Philo Castle Dix  
 
 
Philo Castle Dix


 
Philo Castle Dix: 
Born September 24, 1878, Winchester TN, 
Died December 12, 1961at Bethesda Hospital, Boynton Beach, Palm Beach County, FL

Philo died of Congestive Heart Failure, Arteriosclerotic Hypertension with old c.v.a. (from) Diabetes Melitis.  As we knew, he was born Sept. 24, 1878, in TN.  I don't know where he is buried; maybe Cave Hill in Louisville, with Bess. 
Married Elizabeth "Bess" Jean Hayes, on June 5, 1908, at Caldwell College in Danville, KY.

Bess was born 22 June, 1888,  in Hiwassee College, TN, where her father ran a school/college. She had just graduated from there, with honors, June 3, 1908 after two years.  After a trip south to visit his folks, they "will return to Kentucky and make their home in Louisville."  Bess died:  April 21, 1921, in the aftermath of the flu epidemic, and is buried in Cave Hill Cemetery in Louisville.

Philo and Elizabeth had two girls:

Jean (Dix) Allaway:   Born  March 22, 1913   Died June 5, 2007

Ellen (Dix) Robinson:  Born,  September 5, 1916,   Died, February 16, 1995
 

Second marriage: Philo married Jean Doctor in 1934, presumably in Pine Grove, PA, outside of Harrisburg.  She was born 14 Feb 1890, I don't know where, and died in March 1984 in Providence, RI. 

Died 1983
Buried:   _________________
Philo and Jean Doctor married after Elizabeth's death.

1880 Census
1900 Census

 


Photo submitted by Frances Dix Chapman

L-R  Paul Finch Dix, Thomas Murrell "Murrie" Dix, Nellie (Beach) Dix, Philo Castle Dix, and Alexander "Allie" Franklin Dix Jr.
 


Photo submitted by Ed Sproles Jr.

Front row (L-R):  Paul, Lell, and Allie; Standing (L-R): Philo and Murrie

"Livingston ? Moore Successors to J. W. Blyth, 10 Court Square, Montomery, Ala" is on the border that has been cropped here.  Since Alex is in the photo, it was obviously taken before his death in September 1899. Otherwise,we donít have any information on the date of the photo


Photo Submitted by Alice Newman Shannon
L. Daniel Dix, James Hall (?), Philo Dix, Thomas Murrell Dix. 









Betsy Davis, daughter of Jean (Dix) Allaway, Philo's granddaughter sent this photograph:


Photo from Betsy Davis, scanned by Ed Sproles Jr.

Only partial names accompaning this photo have survived.  Here are the ones I could make out:
 

A C???, ?? Phillips, Bernard Gibbs, H Ha???
       J Malmrin?, P C Dix, E E Davis, L P Smith, J W Adams, ??, ??, ??,  William G Esc???
L J Darter, H O Kight, ? L Hess, H B Harrington, Wm F Bender, Geo E Burge, ? Allison, ???
       N W Benning, J P Stephens, L B Briggs, E R Pargellis, C S Pilkington, F W Prechtel, ???

And here's Ed Sproles' reading of the same:
 

A C ______  __  __illips, Bernard Gibbs, H Ha____
    J Mahurin, P C Dix, E E Davis, L P Smith, J W Adams,  G _____er, M H Maós, William G Esce_____
L. J. Darter, H O Kight, J L Hess, H B Harrington, Wm F Bender, Geo E Burge_  _ Allison, J _
    N W Benning, P J Stephens, L B Briggs, F R Pargellis, C S Pilkington, F W Prechtel, __

Philo is in the next to top row, second from the left.  I think this was his college class graduation picture.  Jean thought he attended The Y.M.C.A. Training School, later (1913) to become The Y.M.C.A. College, for one or two years about 1900.  Philo's Lifelong friend Lewey (Lewis) Darter was at school with him.  According to the label he is in the next row down, second from the left.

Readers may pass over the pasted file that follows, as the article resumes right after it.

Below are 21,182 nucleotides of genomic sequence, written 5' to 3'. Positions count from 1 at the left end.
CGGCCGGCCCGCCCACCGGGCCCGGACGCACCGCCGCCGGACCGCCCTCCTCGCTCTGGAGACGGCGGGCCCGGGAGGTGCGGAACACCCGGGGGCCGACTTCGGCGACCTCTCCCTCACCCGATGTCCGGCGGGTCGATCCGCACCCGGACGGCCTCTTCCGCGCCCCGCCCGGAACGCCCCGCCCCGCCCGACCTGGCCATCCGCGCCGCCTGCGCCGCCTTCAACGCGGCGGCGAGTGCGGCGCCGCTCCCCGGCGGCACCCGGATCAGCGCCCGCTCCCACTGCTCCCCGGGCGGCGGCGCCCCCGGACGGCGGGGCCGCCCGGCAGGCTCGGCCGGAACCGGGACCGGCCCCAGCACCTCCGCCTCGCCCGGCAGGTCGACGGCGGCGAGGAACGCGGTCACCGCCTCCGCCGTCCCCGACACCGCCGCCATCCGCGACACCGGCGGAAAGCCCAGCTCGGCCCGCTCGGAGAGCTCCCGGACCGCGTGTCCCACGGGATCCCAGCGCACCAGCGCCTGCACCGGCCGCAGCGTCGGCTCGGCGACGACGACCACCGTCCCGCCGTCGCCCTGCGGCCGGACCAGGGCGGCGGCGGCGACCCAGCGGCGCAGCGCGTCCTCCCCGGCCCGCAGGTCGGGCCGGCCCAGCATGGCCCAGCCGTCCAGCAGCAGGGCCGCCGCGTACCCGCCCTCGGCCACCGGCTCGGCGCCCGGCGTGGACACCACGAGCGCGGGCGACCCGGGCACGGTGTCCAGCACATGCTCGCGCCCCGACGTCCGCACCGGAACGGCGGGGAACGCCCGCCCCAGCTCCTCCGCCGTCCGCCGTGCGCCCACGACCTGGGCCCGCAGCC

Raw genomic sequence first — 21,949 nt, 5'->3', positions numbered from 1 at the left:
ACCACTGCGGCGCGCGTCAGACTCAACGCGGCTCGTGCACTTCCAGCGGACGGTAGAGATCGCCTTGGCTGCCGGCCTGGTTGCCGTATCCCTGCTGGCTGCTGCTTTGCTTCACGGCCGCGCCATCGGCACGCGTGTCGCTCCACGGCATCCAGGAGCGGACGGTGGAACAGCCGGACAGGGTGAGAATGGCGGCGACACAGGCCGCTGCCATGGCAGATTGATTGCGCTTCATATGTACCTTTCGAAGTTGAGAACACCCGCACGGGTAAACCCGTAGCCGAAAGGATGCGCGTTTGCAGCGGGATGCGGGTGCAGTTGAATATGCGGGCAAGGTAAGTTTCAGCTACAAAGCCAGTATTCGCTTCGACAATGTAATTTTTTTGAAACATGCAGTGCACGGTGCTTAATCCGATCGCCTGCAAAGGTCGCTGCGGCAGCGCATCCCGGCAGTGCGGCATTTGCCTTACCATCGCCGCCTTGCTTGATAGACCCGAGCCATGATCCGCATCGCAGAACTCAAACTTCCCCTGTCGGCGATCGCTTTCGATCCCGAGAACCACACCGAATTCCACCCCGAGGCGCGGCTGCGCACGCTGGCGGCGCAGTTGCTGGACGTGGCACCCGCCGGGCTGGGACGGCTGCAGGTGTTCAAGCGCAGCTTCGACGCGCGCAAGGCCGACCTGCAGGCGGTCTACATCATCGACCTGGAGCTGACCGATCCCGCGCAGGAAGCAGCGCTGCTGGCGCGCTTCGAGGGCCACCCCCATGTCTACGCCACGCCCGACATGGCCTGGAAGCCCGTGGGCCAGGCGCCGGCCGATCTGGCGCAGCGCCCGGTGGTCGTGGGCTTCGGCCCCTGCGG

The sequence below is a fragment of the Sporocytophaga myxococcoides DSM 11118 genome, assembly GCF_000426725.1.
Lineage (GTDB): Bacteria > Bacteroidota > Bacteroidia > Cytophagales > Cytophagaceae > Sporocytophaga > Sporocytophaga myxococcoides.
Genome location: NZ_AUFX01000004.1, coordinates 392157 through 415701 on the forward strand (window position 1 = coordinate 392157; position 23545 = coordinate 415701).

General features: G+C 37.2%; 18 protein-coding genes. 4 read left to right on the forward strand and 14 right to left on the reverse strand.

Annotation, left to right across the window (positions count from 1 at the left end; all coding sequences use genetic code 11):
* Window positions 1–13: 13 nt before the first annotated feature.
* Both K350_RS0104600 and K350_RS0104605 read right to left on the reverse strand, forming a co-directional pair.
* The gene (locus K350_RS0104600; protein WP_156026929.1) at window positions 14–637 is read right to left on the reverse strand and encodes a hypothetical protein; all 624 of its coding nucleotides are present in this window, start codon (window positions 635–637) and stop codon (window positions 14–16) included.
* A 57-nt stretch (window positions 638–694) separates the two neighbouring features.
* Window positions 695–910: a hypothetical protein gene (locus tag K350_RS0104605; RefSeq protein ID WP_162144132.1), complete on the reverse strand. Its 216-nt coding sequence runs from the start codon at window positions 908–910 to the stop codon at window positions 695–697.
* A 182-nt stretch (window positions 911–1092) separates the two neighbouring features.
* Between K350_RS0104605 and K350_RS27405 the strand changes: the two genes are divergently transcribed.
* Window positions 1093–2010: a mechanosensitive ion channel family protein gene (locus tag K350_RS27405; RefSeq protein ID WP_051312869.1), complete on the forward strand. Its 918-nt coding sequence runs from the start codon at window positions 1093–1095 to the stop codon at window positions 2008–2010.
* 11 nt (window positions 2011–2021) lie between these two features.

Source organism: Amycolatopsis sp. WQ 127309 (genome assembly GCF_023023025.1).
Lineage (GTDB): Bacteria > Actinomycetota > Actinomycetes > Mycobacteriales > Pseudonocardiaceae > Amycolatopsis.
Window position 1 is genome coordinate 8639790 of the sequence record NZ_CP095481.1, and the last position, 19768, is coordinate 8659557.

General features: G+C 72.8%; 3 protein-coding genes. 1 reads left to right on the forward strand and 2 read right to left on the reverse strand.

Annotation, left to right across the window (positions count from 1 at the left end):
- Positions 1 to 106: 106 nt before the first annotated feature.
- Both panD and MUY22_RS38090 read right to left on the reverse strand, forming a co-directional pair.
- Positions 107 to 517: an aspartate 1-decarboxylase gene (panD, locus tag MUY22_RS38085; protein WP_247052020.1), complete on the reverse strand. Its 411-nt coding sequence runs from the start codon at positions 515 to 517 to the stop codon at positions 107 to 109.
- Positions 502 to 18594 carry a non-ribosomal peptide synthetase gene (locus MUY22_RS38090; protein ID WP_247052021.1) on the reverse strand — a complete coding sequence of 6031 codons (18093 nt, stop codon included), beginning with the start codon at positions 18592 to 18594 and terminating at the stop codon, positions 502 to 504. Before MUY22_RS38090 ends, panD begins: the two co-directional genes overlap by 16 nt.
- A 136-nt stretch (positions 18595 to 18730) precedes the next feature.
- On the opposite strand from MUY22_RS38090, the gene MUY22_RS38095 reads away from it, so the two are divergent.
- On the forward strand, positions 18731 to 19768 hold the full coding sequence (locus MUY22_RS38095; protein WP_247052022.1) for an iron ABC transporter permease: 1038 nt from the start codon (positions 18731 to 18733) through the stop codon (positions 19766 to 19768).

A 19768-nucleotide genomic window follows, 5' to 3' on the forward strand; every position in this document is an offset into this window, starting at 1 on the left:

Betsy writes again: 

On closer examination of the photo's label, I think Lewey Darter is the first on the left in the third row down.  I have the negative and two smaller prints of this photo.  According to a note by my mother [Elizabeth Jean (Dix) Allaway] I just found, "this was taken ca 1901 with his fellow students at the YMCA College in Chicago-".  According to www.encyclopedia.chicagohistory.org, under YMCA, in 1893 the organization started building "a new 13-story building on LaSalle Street, the "Central" YMCA, which included a bowling alley, swimming pool, and gymnasium....which later became [The YMCA Training School, then College] the basis for Roosevelt University [1920s]. " 

My grandmother Bess (Elizabeth Jean Hayes) was born in Hiwassee College, TN, where her father ran a school/college, in 22 June 1888.  According to a newspaper clipping, Philo and Bess were married June 5, 1908*, at Caldwell College in Danville, KY.  Bess had just graduated from there, with honors, June 3, after two years.  After a trip south to visit his folks, they "will return to Kentucky and make their home in Louisville."

My mother Jean (Elizabeth Jean Dix) was born March 22 1913, and  Mary Ellen Dix Sept 5 1916.  Bess died April 21, 1921, in the aftermath of the flu epidemic, and is buried in Cave Hill Cemetery in Louisville.

Philo remarried Jean Doctor in 1934, presumably in Pine Grove, PA, outside of Harrisburg.  She was born 14 Feb 1890, I don't know where, and died in March 1984 in Providence, RI.  Philo died in Dec. 1961;  I have written for his death certificate which I hope will have the exact date.

There's lots more, which I'll send as soon as I rework it. 



The date of the marriage challenges our previous assumption that Philo and Bess were married when they appeared together in the July 27, 1903 Dix family portrait below.

The last entry in the Montgomery City Directory for Philo was in 1898, and the article lists P. C. Dix (no wife mentioned) of Louisville Ky.